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Translational Neuroscience

Editor-in-Chief: David, Olivier


IMPACT FACTOR 2018: 2.038

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The cellular prion protein in multiple sclerosis: A potential target for neurotherapeutics?

Joseph Antony
Published Online: 2011-12-28 | DOI: https://doi.org/10.2478/s13380-011-0042-1

Abstract

Multiple sclerosis (MS) is a debilitating disease that affects millions. There is no known cure for the disease and neither is the cause of the disease known. Recent studies have indicated that it is a multi-factorial disease with several genes involved. Importantly, sunlight and vitamin D have been implicated in the progression of the disease. The pathogenesis of MS chiefly involves loss of oligodendrocytes, which in addition to being killed by inflammatory mediators in the CNS, also succumbs to loss of trophic support from astrocytes. Neurotrophins play an important role in myelination and the cellular prion protein (PrPC) is a key player in this process. Although the physiological roles of PrPC remain to be fully understood, increasing evidence suggests multiple roles for PrPC in regulation of cellular immunity and for its interaction with several neurotrophins that are necessary for homeostasis of the nervous system. This mini-review focuses on the findings establishing a crucial role for PrPC in the neuropathogenesis of MS, emphasizing its neuroprotective role. Since MS is a multi-factorial disease with unknown etiology and no cure, this review aims to highlight endogenous repair mechanisms mediated by PrPC that might contribute to functional recovery in MS patients.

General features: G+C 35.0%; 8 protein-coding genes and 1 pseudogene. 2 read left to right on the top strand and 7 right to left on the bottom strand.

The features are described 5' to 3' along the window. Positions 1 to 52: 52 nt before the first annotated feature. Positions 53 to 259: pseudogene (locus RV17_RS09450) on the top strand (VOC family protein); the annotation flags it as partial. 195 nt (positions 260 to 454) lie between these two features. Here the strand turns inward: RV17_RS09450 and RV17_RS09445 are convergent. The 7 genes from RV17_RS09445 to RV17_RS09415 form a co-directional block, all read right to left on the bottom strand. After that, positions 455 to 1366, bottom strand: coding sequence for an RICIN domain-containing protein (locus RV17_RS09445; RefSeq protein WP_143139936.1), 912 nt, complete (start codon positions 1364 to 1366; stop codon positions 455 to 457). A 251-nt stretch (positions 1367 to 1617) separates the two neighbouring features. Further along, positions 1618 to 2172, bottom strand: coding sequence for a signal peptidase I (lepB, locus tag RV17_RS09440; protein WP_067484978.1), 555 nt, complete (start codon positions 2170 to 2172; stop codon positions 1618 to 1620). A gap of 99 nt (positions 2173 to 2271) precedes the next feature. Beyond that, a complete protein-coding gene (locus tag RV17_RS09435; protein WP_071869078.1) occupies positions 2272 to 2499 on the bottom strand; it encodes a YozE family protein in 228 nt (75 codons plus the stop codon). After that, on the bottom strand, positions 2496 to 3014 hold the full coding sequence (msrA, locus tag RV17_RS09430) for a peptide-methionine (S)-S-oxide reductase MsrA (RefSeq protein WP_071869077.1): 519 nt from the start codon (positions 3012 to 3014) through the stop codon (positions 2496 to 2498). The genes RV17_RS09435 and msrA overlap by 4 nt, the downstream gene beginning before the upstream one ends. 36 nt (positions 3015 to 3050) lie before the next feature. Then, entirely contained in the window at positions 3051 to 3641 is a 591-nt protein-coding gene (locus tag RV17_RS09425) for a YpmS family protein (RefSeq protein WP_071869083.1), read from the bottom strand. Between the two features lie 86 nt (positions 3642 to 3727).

Keywords: Multiple sclerosis; Neuroinflammation; Prions

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About the article

Published Online: 2011-12-28

Published in Print: 2011-12-01


Citation Information: Translational Neuroscience, Volume 2, Issue 4, Pages 351–359, ISSN (Online) 2081-6936, ISSN (Print) 2081-3856, DOI: https://doi.org/10.2478/s13380-011-0042-1.

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